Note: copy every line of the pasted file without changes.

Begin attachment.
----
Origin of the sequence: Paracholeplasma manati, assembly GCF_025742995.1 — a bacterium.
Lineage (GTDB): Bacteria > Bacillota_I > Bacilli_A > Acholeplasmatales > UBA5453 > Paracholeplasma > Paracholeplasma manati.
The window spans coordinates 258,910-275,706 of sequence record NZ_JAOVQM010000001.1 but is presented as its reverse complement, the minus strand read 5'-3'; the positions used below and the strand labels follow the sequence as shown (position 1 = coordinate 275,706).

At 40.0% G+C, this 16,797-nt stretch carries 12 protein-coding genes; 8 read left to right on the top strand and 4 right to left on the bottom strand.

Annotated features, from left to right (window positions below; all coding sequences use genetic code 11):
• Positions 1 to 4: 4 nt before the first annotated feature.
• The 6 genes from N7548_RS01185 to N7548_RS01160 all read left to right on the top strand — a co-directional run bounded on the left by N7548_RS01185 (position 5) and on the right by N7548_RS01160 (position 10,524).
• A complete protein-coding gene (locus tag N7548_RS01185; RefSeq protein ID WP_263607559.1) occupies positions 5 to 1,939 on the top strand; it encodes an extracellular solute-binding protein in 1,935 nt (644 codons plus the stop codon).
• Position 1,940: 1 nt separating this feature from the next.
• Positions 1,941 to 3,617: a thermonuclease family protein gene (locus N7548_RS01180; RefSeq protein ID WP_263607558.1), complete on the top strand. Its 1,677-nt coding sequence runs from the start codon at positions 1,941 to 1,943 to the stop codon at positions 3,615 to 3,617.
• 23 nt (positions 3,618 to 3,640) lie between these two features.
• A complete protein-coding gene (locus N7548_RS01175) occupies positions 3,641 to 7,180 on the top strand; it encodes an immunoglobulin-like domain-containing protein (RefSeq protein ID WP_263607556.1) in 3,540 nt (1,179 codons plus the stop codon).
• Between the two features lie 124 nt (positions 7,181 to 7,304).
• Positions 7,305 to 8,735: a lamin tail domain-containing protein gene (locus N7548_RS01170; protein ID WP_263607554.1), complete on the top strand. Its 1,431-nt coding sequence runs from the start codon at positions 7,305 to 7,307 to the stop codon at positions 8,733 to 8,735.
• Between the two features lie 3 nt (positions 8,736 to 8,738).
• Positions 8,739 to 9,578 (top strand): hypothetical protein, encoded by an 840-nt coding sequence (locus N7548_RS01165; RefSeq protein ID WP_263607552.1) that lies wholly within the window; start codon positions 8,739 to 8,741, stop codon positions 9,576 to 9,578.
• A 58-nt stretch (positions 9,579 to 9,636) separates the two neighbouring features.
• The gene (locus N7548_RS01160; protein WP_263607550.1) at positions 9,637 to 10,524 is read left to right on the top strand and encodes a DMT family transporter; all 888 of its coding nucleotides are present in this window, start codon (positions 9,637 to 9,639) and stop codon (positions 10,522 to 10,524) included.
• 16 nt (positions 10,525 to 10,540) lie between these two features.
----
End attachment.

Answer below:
Origin of the sequence: Paracholeplasma manati, assembly GCF_025742995.1 — a bacterium.
Lineage (GTDB): Bacteria > Bacillota_I > Bacilli_A > Acholeplasmatales > UBA5453 > Paracholeplasma > Paracholeplasma manati.
The window spans coordinates 258,910-275,706 of sequence record NZ_JAOVQM010000001.1 but is presented as its reverse complement, the minus strand read 5'-3'; the positions used below and the strand labels follow the sequence as shown (position 1 = coordinate 275,706).

At 40.0% G+C, this 16,797-nt stretch carries 12 protein-coding genes; 8 read left to right on the top strand and 4 right to left on the bottom strand.

Annotated features, from left to right (window positions below; all coding sequences use genetic code 11):
• Positions 1 to 4: 4 nt before the first annotated feature.
• The 6 genes from N7548_RS01185 to N7548_RS01160 all read left to right on the top strand — a co-directional run bounded on the left by N7548_RS01185 (position 5) and on the right by N7548_RS01160 (position 10,524).
• A complete protein-coding gene (locus tag N7548_RS01185; RefSeq protein ID WP_263607559.1) occupies positions 5 to 1,939 on the top strand; it encodes an extracellular solute-binding protein in 1,935 nt (644 codons plus the stop codon).
• Position 1,940: 1 nt separating this feature from the next.
• Positions 1,941 to 3,617: a thermonuclease family protein gene (locus N7548_RS01180; RefSeq protein ID WP_263607558.1), complete on the top strand. Its 1,677-nt coding sequence runs from the start codon at positions 1,941 to 1,943 to the stop codon at positions 3,615 to 3,617.
• 23 nt (positions 3,618 to 3,640) lie between these two features.
• A complete protein-coding gene (locus N7548_RS01175) occupies positions 3,641 to 7,180 on the top strand; it encodes an immunoglobulin-like domain-containing protein (RefSeq protein ID WP_263607556.1) in 3,540 nt (1,179 codons plus the stop codon).
• Between the two features lie 124 nt (positions 7,181 to 7,304).
• Positions 7,305 to 8,735: a lamin tail domain-containing protein gene (locus N7548_RS01170; protein ID WP_263607554.1), complete on the top strand. Its 1,431-nt coding sequence runs from the start codon at positions 7,305 to 7,307 to the stop codon at positions 8,733 to 8,735.
• Between the two features lie 3 nt (positions 8,736 to 8,738).
• Positions 8,739 to 9,578 (top strand): hypothetical protein, encoded by an 840-nt coding sequence (locus N7548_RS01165; RefSeq protein ID WP_263607552.1) that lies wholly within the window; start codon positions 8,739 to 8,741, stop codon positions 9,576 to 9,578.
• A 58-nt stretch (positions 9,579 to 9,636) separates the two neighbouring features.
• The gene (locus N7548_RS01160; protein WP_263607550.1) at positions 9,637 to 10,524 is read left to right on the top strand and encodes a DMT family transporter; all 888 of its coding nucleotides are present in this window, start codon (positions 9,637 to 9,639) and stop codon (positions 10,522 to 10,524) included.
• 16 nt (positions 10,525 to 10,540) lie between these two features.